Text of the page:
The three new models are:
- Core i9-9900K, 8 cores, 16 threads, base speed 3.6GHz, Maximum Turbo 5.0GHz.
- Core i7-9700K, 8 cores, 8 threads, base speed 3.6GHz, Maximum Turbo 4.9GHz.
- Core i5-9600K, 6 cores, 6 threads, base speed 3.6GHz, Maximum Turbo 4.6GHz.
Workstation users may not appreciate the magnitude of this news as they were able to upgrade from ten cores with the X99 platform to 18-cores with X299. By contrast in the world of mainstream PCs Intel persisted with four cores for many years, up to the 7th Gen. Core i7-8700K and then last year we saw the Core i7-8700K with six cores. One year later we are moving to eight cores with Intel and can clearly thank the impetus that has been provided by AMD with their Ryzen 7 CPU.
Specification of Core i9-9900K
- 8 Cores and 16 Threads
- 3.6 GHz Base Clock Speed
- 5.0 GHz Maximum Turbo Frequency
- LGA 1151 Socket
- 9th Generation (Coffee Lake Refresh)
- 14nm++ Fabrication Process
- 16MB Cache Memory
- x16 PCIe 3.0 for CPU
- Up to x40 PCIe for Platform
- 95W TDP
- 130W Thermal Solution
- Intel UHD Graphics 630 (350-1200 MHz)
- Dual-Channel DDR4 2666-4600MHz Memory
- 64GB Maximum Memory Support
- Supports Intel Optane Memory
- Intel 300 Series Chipset Compatible Only
- 3 Year Warranty
These three 9th Gen. parts use the same CPU socket as 8th Gen. Coffee Lake and are backwards compatible with existing Z370 motherboards, however Intel has also launched a new chipset called Z390 that is intended as the ideal match for 9th Gen. In fact the Z390 chipset is remarkably similar to Z370 with added support for Wi-Fi, USB 3.1 Gen.2 and a step up in the series number of the Management Engine. It is something of a mystery why Intel did not launch Z390 six months or a year ago, however it is here now and first impressions are that Z390 motherboards are high quality and slightly more expensive than Z390.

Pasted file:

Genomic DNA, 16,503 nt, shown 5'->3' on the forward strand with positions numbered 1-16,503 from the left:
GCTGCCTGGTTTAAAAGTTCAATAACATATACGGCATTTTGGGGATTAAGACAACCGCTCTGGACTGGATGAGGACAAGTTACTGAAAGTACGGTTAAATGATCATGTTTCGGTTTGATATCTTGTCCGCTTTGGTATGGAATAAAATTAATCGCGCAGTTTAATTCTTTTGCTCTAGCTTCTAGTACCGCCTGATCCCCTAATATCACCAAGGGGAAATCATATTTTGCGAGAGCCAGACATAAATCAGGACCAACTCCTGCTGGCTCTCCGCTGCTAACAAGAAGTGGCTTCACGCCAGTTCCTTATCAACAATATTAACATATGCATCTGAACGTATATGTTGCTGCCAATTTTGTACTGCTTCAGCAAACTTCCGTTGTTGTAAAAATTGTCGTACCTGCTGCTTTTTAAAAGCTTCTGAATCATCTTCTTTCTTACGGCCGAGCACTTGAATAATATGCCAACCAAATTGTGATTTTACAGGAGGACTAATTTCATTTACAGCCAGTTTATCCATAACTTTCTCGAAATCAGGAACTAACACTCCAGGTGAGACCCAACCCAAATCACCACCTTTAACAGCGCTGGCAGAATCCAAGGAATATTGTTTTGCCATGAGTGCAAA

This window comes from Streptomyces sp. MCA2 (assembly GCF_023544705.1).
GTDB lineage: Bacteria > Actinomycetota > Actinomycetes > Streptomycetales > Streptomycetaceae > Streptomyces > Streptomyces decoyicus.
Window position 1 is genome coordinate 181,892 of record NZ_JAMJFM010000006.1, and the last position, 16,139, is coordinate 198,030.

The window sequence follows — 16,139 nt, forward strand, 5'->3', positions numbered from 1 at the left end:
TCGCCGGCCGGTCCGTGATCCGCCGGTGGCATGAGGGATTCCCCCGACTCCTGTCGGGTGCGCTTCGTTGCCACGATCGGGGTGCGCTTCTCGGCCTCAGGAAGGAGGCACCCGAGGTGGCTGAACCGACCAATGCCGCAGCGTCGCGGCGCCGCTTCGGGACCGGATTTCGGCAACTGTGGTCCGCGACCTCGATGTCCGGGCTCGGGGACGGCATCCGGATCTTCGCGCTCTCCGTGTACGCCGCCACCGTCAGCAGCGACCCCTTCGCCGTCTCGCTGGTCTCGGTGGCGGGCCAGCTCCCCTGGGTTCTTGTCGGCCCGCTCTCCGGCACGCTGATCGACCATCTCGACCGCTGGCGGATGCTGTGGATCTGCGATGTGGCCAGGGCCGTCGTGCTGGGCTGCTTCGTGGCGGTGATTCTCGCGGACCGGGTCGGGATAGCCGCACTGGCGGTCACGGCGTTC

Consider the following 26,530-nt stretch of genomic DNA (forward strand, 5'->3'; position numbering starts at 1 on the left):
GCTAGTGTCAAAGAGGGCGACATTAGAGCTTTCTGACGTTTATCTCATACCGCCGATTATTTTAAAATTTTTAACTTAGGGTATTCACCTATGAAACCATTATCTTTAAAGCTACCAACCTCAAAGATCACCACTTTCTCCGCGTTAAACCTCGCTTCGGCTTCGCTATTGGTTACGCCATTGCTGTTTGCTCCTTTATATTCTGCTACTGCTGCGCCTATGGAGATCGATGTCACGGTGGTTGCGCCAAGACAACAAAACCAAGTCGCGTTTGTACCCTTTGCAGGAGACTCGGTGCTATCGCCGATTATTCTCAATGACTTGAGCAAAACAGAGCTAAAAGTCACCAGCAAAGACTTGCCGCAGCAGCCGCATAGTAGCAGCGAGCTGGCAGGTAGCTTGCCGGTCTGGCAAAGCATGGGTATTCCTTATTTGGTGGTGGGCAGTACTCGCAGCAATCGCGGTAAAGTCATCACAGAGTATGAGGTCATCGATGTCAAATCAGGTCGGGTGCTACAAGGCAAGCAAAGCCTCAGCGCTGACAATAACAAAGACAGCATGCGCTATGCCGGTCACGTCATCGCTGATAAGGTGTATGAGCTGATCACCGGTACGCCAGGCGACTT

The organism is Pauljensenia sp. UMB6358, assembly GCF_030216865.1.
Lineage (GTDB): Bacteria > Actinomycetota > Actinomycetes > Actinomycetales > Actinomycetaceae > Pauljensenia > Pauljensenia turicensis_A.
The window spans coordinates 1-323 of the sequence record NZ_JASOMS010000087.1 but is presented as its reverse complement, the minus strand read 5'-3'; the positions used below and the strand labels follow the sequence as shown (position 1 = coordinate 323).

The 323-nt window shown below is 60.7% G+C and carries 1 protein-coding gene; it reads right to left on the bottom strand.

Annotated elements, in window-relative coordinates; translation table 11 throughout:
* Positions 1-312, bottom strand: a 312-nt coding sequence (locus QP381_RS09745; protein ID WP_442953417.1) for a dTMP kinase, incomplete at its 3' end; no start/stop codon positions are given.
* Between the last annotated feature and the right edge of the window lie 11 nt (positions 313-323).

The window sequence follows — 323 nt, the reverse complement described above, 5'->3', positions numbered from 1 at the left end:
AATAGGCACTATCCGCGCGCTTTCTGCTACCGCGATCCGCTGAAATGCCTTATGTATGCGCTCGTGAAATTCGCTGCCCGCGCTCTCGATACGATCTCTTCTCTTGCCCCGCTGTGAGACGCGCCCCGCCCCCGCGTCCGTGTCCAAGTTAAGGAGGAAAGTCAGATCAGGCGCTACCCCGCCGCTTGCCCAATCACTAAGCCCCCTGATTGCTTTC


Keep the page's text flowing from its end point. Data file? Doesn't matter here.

Intel has used the same 14nm++ fabrication process and architecture as 8th Gen. so it is hard to see why an increase in the core count merits a step up from one generation to the next. The likeliest explanation is that Intel either has to make constant progress or needs to appear to make constant progress. One welcome change is that the heat spreader on the 9th Gen. CPU die is now soldered which should help heat to leave the CPU and move into the cooling system.
The three new CPUs are quite distinct from each other, although Core i5-9600K looks remarkably similar to Core i5-8600K except the six cores/six threads have gained a 300MHz bump in Maximum Turbo clock speed. This does not necessarily mean you will see the benefit of the clock speed as it is dependent on the power supply, motherboard and cooling system but on paper the Core i5-9600K is an improvement.
Core i7-9700K is an oddball as it has eight cores without Hyper Threading so there are only eight CPU threads with a Base clock speed of 3.6GHz and Maximum Turbo of 4.9GHz.
Core i9-9900K has Hyper Threading enabled, so eight cores and 16 threads, with a marginally higher Maximum Turbo of 5.0GHz. Psychologically that is a huge number and testing shows it applies to one or two cores, however you will see all eight cores running at 4.8GHz in software such as Blender or Adobe Premiere, which is still impressive.
If you want to run the i9-9900K CPU at 5.0GHz or 5.1GHz you can bump up the core voltage to 1.35V and crank up the multiplier, however the temperature will rise close to 90 degrees. Intel’s soldered thermal interface helps the situation but it is clear that eight cores are pushing the limits of Intel’s 14nm++ technology.
The downside to Intel 9th Gen. is that the prices have been set relative to the Core-X series of workstation CPUs so Core i8-8700K sells for £450 in the UK while Core i9-9900K is £600 which is exactly double the price of AMD Ryzen 7 2700X. That is a significant premium to pay for an extra 600MHz performance but it also means that Intel can unequivocally claim to have the fastest and best performing desktop CPU on the market.